Sifting through the rubble

Dec 5, 2018

With 11 names left, search for wildfire missing winds down


AP's JANIE HAR/PAUL ELIAS: "The search for people unaccounted for after the deadliest U.S. wildfire in at least a century is winding down in Northern California, with just 11 names left on a fluctuating list that once approached 1,300 and prompted fears that hundreds had died in the flames."


"The declining number released late Monday came as a relief in the Paradise area as it reels from the wildfire that killed at least 85 people and destroyed nearly 14,000 homes."


"Families, friends and even long-ago acquaintances have been peppering social media with pleas for help finding people. Sometimes they had no more than a first name to work with."


How Northern California's destructive wildfires could exacerbate the state's housing crisis


LIAM DILLON, LAT: "Northern California’s recent wildfires have burned homes at a greater pace than developers are building them, deepening a housing shortage that already has left millions struggling to find affordable places to live."


"Five large wildfires over the past 14 months, with November’s Camp fire the most devastating, have destroyed nearly 21,000 homes across six counties. That total is equivalent to more than 85% of all the new housing built in those counties over the past decade, according to Construction Industry Research Board building permit statistics."


"We had a housing crisis prior to the fires,” said Bob Raymer, a senior engineer with the California Building Industry Assn. “This only exacerbated the crisis. I can’t even put a measure on it. Just wow.”


READ MORE on wildfiresNew proposal would allow California to issue bonds for wildfire prevention efforts -- TARYN LUNA, LAT


Legislature, Newsom have an ambitious agenda


From DAN WALTERS at CALmatters: "The Legislature reconvened this week with Democrats celebrating sweeping election wins that give them immense majorities in both sides of the Capitol and they are intending to use them."


"Lt. Gov. Gavin Newsom presided over the state Senate’s opening session, saying, “the world is looking to us.” Newsom will be inaugurated as governor a month hence, having promised California voters a much more expansive – and expensive – array of public services, to wit: “Guaranteed health care for all. A ‘Marshall Plan’ for affordable housing. A master plan for aging with dignity. A middle-class workforce strategy. A cradle-to-college promise for the next generation. An all-hands approach to ending child poverty.”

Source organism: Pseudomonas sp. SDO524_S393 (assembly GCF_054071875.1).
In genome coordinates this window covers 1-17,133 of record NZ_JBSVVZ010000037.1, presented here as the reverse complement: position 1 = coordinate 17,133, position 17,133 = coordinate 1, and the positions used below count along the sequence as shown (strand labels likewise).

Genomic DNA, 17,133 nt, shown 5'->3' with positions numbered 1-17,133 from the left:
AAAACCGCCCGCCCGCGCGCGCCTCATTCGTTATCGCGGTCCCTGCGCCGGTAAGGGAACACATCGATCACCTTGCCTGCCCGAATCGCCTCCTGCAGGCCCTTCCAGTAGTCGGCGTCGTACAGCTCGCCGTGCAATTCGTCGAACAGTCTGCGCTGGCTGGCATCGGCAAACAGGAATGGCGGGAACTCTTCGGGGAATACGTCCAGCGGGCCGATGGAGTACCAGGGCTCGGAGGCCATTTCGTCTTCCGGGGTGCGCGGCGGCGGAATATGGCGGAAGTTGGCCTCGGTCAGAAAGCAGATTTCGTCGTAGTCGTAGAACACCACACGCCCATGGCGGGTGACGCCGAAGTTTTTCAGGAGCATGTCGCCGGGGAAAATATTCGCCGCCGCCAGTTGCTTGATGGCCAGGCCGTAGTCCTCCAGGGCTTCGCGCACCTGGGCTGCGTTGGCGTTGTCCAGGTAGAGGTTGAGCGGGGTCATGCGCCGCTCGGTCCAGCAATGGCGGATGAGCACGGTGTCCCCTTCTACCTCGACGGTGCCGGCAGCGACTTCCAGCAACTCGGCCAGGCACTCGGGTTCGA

"Advocates for such causes have been frustrated for years, even decades, by a series of conservative-to-centrist governors, including the man Newsom will succeed, Jerry Brown."


Oakland council will decide whether to limit police searches of people on parole, probation


The Chronicle's MEGAN CASSIDY: "Oakland council members pushed forward guidelines Tuesday that would limit when police can search people on probation and parole — a move that drew a sharp rebuke from community members who said it didn’t go far enough."


"The city’s public safety committee on Tuesday evening rejected a more restrictive recommendation from the Oakland Police Commission that would have required officers to have “reasonable suspicion” that a person on probation or parole was committing a crime before police could search the person or their property."


"The council, instead, backed a draft proposal on searches written by the Oakland Police Department. That plan will advance to the full City Council for a vote."


'There's going to be a lot of very nervous public employees:' Court to hear pension case


Sacramento Bee's ADAM ASHTON: "The California Supreme Court this week will hear a lawsuit that could unravel a piece of Gov. Jerry Brown’s marquee pension law by reinstating a perk he eliminated five years ago."


"The high stakes case tests the so-called California Rule, the legal precedent that forbids California government agencies from reducing retirement benefits without offering workers some kind of compensation to offset a loss in income."


"If the court sides with Brown, unions worry that future city managers and governors will be emboldened to cut benefits they promised to their workers."


California would guarantee a bed for every homeless person under new bill


The Chronicle's MELODY GUTIERREZ: "Every homeless person in California would have a right to a bed year-round under a statewide “right to shelter” policy proposed by Sen. Scott Wiener."


"The San Francisco Democrat plans to announce SB48 on Wednesday, although key details of the bill — including how much the added shelters will cost, how they will be paid for and who will be responsible for ensuring enough beds are made available — will not be worked out until at least next year."


"Wiener’s bill calls for the Legislature and stakeholders to work together to create the policy. Wiener said Tuesday that he hopes to have a finished bill in 2019, but that it’s possible he’ll need to work on it the following year as well.


California lawmakers move to get tough with feds on wild horse slaughter


The Tribune''s ANDREW SHEELER: "California’s wild horses could soon be given more state protection — a move prompted by the U.S. Forest Service’s decision to allow the potential sale of hundreds of wild horses to slaughterhouses."


"California State Assemblyman Todd Gloria, D-San Diego, on Tuesday introduced Assembly Bill 128, which would strengthen state law that makes it a felony to sell, import, export or possess a horse for the purpose of slaughter for human consumption."